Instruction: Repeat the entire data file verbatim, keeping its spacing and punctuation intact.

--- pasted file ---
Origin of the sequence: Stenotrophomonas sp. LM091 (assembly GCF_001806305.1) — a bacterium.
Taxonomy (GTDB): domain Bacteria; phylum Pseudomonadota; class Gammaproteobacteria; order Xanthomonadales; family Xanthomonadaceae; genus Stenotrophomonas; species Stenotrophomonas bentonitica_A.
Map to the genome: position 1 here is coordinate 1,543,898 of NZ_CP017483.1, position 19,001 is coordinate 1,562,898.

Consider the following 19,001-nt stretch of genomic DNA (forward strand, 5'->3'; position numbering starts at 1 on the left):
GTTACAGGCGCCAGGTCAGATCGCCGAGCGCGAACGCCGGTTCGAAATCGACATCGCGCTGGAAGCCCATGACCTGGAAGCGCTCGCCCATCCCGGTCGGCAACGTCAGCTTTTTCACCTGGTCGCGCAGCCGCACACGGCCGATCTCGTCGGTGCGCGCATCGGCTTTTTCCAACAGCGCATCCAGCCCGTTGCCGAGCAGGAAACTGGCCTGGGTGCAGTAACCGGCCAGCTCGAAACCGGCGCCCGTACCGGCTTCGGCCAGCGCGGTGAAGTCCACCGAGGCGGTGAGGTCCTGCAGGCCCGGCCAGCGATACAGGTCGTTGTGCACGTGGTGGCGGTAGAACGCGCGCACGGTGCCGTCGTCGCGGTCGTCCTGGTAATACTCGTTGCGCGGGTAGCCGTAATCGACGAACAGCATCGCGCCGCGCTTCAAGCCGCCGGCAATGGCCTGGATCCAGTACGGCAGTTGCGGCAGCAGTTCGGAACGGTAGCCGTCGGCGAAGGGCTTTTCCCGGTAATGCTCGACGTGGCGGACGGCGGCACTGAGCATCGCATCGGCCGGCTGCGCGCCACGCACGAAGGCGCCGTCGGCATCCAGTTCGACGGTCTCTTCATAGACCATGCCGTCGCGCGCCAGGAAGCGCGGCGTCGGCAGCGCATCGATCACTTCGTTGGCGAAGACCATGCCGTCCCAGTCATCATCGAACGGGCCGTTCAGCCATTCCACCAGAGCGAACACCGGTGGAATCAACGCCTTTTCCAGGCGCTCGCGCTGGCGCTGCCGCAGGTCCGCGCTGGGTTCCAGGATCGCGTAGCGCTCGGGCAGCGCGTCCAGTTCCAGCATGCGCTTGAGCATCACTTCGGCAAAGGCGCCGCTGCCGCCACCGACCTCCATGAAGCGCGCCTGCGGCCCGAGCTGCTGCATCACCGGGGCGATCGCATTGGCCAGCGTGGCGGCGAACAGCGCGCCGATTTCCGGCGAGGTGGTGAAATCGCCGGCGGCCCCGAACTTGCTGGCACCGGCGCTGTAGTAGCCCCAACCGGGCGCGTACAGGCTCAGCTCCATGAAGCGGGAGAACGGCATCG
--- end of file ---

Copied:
Origin of the sequence: Stenotrophomonas sp. LM091 (assembly GCF_001806305.1) — a bacterium.
Taxonomy (GTDB): domain Bacteria; phylum Pseudomonadota; class Gammaproteobacteria; order Xanthomonadales; family Xanthomonadaceae; genus Stenotrophomonas; species Stenotrophomonas bentonitica_A.
Map to the genome: position 1 here is coordinate 1,543,898 of NZ_CP017483.1, position 19,001 is coordinate 1,562,898.

Consider the following 19,001-nt stretch of genomic DNA (forward strand, 5'->3'; position numbering starts at 1 on the left):
GTTACAGGCGCCAGGTCAGATCGCCGAGCGCGAACGCCGGTTCGAAATCGACATCGCGCTGGAAGCCCATGACCTGGAAGCGCTCGCCCATCCCGGTCGGCAACGTCAGCTTTTTCACCTGGTCGCGCAGCCGCACACGGCCGATCTCGTCGGTGCGCGCATCGGCTTTTTCCAACAGCGCATCCAGCCCGTTGCCGAGCAGGAAACTGGCCTGGGTGCAGTAACCGGCCAGCTCGAAACCGGCGCCCGTACCGGCTTCGGCCAGCGCGGTGAAGTCCACCGAGGCGGTGAGGTCCTGCAGGCCCGGCCAGCGATACAGGTCGTTGTGCACGTGGTGGCGGTAGAACGCGCGCACGGTGCCGTCGTCGCGGTCGTCCTGGTAATACTCGTTGCGCGGGTAGCCGTAATCGACGAACAGCATCGCGCCGCGCTTCAAGCCGCCGGCAATGGCCTGGATCCAGTACGGCAGTTGCGGCAGCAGTTCGGAACGGTAGCCGTCGGCGAAGGGCTTTTCCCGGTAATGCTCGACGTGGCGGACGGCGGCACTGAGCATCGCATCGGCCGGCTGCGCGCCACGCACGAAGGCGCCGTCGGCATCCAGTTCGACGGTCTCTTCATAGACCATGCCGTCGCGCGCCAGGAAGCGCGGCGTCGGCAGCGCATCGATCACTTCGTTGGCGAAGACCATGCCGTCCCAGTCATCATCGAACGGGCCGTTCAGCCATTCCACCAGAGCGAACACCGGTGGAATCAACGCCTTTTCCAGGCGCTCGCGCTGGCGCTGCCGCAGGTCCGCGCTGGGTTCCAGGATCGCGTAGCGCTCGGGCAGCGCGTCCAGTTCCAGCATGCGCTTGAGCATCACTTCGGCAAAGGCGCCGCTGCCGCCACCGACCTCCATGAAGCGCGCCTGCGGCCCGAGCTGCTGCATCACCGGGGCGATCGCATTGGCCAGCGTGGCGGCGAACAGCGCGCCGATTTCCGGCGAGGTGGTGAAATCGCCGGCGGCCCCGAACTTGCTGGCACCGGCGCTGTAGTAGCCCCAACCGGGCGCGTACAGGCTCAGCTCCATGAAGCGGGAGAACGGCATCG